Posted on February 21, 2017 by CathyW
Techgen has created a pretty good review of the Assembly app and the video goes through the key points of using it. I have been using it on my iPad and haven’t, as yet, encountered the problems he had on his phone. I can manage the shape choices across the bottom bar of my iPad Air quite well . What I can’t do is find out how to put in my own backgrounds as he did . There doesn’t seem to be an option for that. Maybe it comes with the subscription to Assembly Pro.
I am running the free version and have plenty to be working with and the shape packages are now all free. You can easily download them as you want them. I run it with the snap to grid functionality because it creates very precise placement and image manipulation. It is easy to change the colours and add text and to bring pictures forward or put hem to the back. It is an app which fits in well with the ACARA Digital Technologies curriculum requirements because students can learn how to manipulate objects, how to apply graphic design ideas , how to collaborate and how digital systems work to create meaning. It’s a great app for creating logos, simple designs and not so simple designs when you get good at it. There are tutorials on You Tube and the Assembly app site itself points you in the right direction. Currently it’s an iOS app. There is a review of it on stuff.tv . It saves the created images in HD and the size is about 4000 pixels square , so a good size for manipulating further and reducing them will not disturb image integrity.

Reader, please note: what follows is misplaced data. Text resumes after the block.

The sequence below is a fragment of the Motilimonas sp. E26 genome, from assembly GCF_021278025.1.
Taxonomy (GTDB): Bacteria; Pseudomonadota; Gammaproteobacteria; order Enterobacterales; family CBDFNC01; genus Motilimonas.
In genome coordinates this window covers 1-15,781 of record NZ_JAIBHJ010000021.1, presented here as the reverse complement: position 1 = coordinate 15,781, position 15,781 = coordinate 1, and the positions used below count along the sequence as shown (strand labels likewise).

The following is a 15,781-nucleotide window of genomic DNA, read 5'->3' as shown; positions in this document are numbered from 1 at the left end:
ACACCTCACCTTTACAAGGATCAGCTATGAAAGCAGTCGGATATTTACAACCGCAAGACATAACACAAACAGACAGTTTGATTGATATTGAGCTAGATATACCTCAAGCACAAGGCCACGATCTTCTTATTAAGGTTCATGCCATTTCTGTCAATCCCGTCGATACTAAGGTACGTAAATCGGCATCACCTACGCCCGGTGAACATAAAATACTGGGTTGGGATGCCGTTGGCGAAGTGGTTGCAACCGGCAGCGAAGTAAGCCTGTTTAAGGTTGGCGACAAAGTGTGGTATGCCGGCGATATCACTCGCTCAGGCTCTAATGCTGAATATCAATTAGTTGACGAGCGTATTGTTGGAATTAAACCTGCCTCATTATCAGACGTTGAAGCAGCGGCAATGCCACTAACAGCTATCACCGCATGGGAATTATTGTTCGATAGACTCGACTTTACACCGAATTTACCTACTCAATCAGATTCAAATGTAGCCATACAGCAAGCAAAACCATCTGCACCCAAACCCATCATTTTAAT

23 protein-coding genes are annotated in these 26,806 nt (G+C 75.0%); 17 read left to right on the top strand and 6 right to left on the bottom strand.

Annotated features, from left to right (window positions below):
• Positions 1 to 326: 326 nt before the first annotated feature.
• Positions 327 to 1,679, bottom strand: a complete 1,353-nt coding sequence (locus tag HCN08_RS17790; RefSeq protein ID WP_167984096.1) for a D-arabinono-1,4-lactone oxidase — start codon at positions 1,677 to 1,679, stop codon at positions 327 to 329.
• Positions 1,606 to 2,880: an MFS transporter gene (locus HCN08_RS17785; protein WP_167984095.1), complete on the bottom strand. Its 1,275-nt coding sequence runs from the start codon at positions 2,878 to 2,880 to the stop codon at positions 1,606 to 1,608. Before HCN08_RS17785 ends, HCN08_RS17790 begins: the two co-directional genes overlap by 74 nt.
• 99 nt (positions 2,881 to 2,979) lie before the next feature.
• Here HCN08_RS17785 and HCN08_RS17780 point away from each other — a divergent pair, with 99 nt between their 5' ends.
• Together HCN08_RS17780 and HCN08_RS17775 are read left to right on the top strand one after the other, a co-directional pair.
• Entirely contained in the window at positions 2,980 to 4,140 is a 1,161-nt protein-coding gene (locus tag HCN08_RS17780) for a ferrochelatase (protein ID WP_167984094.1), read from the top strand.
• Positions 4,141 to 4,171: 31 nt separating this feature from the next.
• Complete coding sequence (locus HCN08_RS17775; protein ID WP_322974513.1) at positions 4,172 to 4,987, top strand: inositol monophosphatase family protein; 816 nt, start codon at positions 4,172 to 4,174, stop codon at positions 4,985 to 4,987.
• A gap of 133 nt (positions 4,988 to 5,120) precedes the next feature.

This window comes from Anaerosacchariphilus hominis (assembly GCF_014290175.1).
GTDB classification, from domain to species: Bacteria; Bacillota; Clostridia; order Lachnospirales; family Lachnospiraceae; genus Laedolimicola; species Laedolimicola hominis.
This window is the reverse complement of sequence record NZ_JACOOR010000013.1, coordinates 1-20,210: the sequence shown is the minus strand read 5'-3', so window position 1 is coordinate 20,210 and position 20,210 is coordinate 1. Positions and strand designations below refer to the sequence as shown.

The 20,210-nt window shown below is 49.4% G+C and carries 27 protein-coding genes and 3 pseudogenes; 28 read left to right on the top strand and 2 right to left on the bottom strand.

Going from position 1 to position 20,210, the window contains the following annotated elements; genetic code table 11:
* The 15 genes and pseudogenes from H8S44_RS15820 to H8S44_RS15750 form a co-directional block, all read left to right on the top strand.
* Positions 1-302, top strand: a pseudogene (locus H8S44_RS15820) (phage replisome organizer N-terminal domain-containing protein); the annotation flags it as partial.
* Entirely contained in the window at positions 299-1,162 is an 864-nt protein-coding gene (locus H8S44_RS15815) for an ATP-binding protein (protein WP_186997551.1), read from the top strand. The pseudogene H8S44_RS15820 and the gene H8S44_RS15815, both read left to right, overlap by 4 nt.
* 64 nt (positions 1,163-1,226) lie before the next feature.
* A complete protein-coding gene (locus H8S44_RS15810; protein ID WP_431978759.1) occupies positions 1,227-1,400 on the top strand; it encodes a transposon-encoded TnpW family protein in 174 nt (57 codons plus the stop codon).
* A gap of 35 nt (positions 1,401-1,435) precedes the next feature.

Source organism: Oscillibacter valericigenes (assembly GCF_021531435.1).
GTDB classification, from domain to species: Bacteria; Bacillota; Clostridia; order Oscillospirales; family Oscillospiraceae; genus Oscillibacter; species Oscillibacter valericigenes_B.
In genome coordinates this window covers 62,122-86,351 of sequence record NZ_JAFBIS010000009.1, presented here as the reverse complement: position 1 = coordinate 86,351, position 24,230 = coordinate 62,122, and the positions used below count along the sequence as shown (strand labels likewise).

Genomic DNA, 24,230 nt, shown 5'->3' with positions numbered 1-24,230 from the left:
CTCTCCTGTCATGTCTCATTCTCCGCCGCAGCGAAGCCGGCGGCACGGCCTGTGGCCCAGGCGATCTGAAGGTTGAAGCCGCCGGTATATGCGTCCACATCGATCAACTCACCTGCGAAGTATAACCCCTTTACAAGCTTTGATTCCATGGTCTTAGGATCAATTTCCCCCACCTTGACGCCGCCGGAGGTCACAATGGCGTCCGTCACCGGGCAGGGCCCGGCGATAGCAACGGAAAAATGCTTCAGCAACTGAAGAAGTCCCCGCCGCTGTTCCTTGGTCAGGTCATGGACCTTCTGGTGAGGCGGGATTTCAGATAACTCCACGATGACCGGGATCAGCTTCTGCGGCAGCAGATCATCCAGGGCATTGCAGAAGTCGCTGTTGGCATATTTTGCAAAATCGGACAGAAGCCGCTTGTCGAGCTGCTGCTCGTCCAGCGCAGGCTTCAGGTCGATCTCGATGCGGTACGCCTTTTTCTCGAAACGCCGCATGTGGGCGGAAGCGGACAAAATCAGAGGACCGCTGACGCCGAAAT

Filed under: classroom, e-learning, methodology, software, technology | Tagged: ACARA, apps for learning, digital technologies, graphic design, graphic design apps, UI, UX | Leave a comment »
Posted on February 19, 2017 by CathyW